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Published on May 4th, 2019 | by Balanced Family

Repair and Replacement of a Church Steeple

Churches are a common sight in dominantly Christian nations such as the United States, Canada, Mexico, and most European nations. Others are found around the world here and there, and some churches are in fact hundreds of years old. Some churches stand as historic buildings greatly valued by their community, and in ages past, churches were in fact the centerpiece of a town or community. This was especially true in the Middle Ages. Today, a church is more strictly defined as a house of worship rather than a catch-all town center, but all the same, communities will invest generously to keep their churches in fine shape. These houses of worship are buildings like any other, and may sometimes need a new church steeple installed if the old one suffered from serious damage or decay over the years. Church steeples may be repaired in many other cases, and specialized roofing contractors may be hired to repair those church steeples as needed. Church steeple prices may vary based on the size of a steeple and the amount of damage that it has suffered, but a community and church will invest in a fine new steeple if need be.

A Church Steeple

A church is a building with many different aspects to its construction, and this includes their distinctive steeples. These tall, pointed roofs allow people to find a church from far away, and steeples often have the Christian Cross on top of them to mark what the building is. Some steeples are in fact very tall, and may be easily seen from far away. The larger cousins of churches, cathedrals, may be found across Europe and may have multiple steeples on them. Cathedrals are sometimes centuries old and may be a local attraction to worshipers and tourists alike, and the same may be true for larger, historical churches as well. A newly built church won’t have much history to it, but all the same, a tall and well-built steeple will most likely be included in its design.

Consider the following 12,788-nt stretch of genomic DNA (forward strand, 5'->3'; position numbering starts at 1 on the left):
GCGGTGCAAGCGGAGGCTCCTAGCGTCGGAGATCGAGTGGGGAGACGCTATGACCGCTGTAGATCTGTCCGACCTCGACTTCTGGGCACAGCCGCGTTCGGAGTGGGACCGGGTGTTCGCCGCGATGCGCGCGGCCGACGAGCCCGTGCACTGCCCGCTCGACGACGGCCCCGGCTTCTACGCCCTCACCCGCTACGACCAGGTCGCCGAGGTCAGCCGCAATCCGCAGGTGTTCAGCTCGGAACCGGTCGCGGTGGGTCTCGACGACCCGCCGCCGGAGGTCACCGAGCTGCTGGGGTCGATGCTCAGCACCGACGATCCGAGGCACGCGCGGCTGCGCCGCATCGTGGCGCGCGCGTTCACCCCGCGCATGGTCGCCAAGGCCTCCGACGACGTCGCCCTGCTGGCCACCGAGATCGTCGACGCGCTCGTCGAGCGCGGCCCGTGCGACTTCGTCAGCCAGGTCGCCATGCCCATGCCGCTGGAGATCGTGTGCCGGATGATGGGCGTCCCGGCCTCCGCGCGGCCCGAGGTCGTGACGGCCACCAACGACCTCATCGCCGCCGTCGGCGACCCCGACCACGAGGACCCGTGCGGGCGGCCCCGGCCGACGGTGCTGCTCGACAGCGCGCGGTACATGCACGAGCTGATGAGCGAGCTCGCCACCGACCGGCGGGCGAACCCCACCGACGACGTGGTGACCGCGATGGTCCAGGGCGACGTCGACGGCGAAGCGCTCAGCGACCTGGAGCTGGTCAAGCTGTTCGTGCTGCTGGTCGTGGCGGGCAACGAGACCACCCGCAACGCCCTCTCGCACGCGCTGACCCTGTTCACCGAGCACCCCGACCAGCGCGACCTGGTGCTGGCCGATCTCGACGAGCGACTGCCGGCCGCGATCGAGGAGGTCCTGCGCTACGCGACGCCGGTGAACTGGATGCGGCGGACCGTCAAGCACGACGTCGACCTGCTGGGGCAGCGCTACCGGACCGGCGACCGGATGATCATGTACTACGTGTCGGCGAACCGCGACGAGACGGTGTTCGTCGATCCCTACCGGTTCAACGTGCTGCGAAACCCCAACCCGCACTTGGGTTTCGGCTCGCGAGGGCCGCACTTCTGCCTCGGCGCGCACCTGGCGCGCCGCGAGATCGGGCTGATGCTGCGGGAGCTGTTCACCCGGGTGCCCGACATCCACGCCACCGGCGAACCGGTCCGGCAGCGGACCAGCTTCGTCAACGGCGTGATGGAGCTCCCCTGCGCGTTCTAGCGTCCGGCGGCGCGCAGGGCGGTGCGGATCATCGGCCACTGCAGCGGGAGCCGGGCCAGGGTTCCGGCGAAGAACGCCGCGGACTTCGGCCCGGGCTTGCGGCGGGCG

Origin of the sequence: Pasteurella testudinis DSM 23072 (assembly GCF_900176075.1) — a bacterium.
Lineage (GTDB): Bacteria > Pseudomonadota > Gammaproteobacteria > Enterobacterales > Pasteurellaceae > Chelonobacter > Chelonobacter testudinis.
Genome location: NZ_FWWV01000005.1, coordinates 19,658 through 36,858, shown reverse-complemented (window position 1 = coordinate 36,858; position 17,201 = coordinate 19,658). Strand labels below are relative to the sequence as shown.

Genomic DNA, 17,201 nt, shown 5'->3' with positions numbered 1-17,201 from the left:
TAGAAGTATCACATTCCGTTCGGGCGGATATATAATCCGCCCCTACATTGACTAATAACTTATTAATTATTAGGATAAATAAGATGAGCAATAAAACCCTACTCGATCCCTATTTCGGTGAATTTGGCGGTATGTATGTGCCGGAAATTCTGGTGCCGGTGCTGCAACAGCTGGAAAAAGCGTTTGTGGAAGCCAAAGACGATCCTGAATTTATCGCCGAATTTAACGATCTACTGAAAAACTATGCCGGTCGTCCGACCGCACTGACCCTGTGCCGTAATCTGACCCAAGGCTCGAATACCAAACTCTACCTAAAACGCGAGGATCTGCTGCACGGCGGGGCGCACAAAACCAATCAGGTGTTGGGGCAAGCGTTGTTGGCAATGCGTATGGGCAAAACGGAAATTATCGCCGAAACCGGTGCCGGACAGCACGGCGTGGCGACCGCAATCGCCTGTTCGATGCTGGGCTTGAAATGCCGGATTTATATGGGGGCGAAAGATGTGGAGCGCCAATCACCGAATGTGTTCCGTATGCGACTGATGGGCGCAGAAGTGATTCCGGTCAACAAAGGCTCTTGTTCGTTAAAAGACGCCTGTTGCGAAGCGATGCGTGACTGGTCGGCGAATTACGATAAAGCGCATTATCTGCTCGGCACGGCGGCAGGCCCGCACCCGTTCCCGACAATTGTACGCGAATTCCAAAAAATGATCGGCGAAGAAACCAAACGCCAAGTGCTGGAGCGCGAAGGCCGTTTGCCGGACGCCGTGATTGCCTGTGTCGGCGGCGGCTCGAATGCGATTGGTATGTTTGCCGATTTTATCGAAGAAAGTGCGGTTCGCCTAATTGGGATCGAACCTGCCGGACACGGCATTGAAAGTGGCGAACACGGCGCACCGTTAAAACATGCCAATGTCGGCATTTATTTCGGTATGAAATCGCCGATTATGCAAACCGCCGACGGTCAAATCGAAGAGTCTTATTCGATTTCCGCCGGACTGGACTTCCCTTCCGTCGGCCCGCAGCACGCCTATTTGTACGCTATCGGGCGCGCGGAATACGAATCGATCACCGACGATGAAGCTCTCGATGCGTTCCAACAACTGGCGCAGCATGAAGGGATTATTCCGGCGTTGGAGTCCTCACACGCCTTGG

A steeple may be considered a tall, pointed roof that sometimes includes a bell inside. Such steeples may have asphalt shingle tiles on them like many other roofs, and they will also have wooden supports and structure inside of them to keep everything together. Such wood is often painted, typically white to match most of the church’s own color scheme. But like with any other piece of housing, church steeples might suffer from damage over time. Very old ones may have rotted tiles or wood, and some wood may be warped or rotted and the whole steeple might be in danger of collapsing entirely. This may especially true if large wooden, metal or stone church steeple crosses are on top, creating a lot of weight in a focused area.

Worse yet, a steeple may suffer from instant trauma if a lightning bolt hits it, and since steeples are fairly tall, this may be likely to happen. What’s more, a storm such as a tornado or a hurricane may buffet a steeple with strong winds and damage the tiles, and wind-blown debris may strike the steeple. This may badly damage it or even destroy it entirely. Building roofs in the tornado-prone Midwest and along the hurricane-prone east coast are likely to suffer damage from storms, and this certainly includes tall church steeples.

Repair Work

The good news is that while steeples may be damaged like other roof types, church steeples may be repaired or replaced like them, too. A church whose steeple needs to be repaired, replaced, or restored may look online for specialized roofing contractors who can do this work. A good roofing contractor company will have its own website with articles, videos, and photos showcasing their work, and a church’s staff may choose from among several roofers to hire. Once on the job, a roofer crew may replace any damaged or missing tiles and wooden structure, and they may remove any unwanted wildlife found inside, too. In some cases, a badly damaged steeple may be torn down and replaced with a new, sturdy one that refreshes the church’s look. And finally, the steeples on historical churches may be restored for a fresher look while keeping their history about them.


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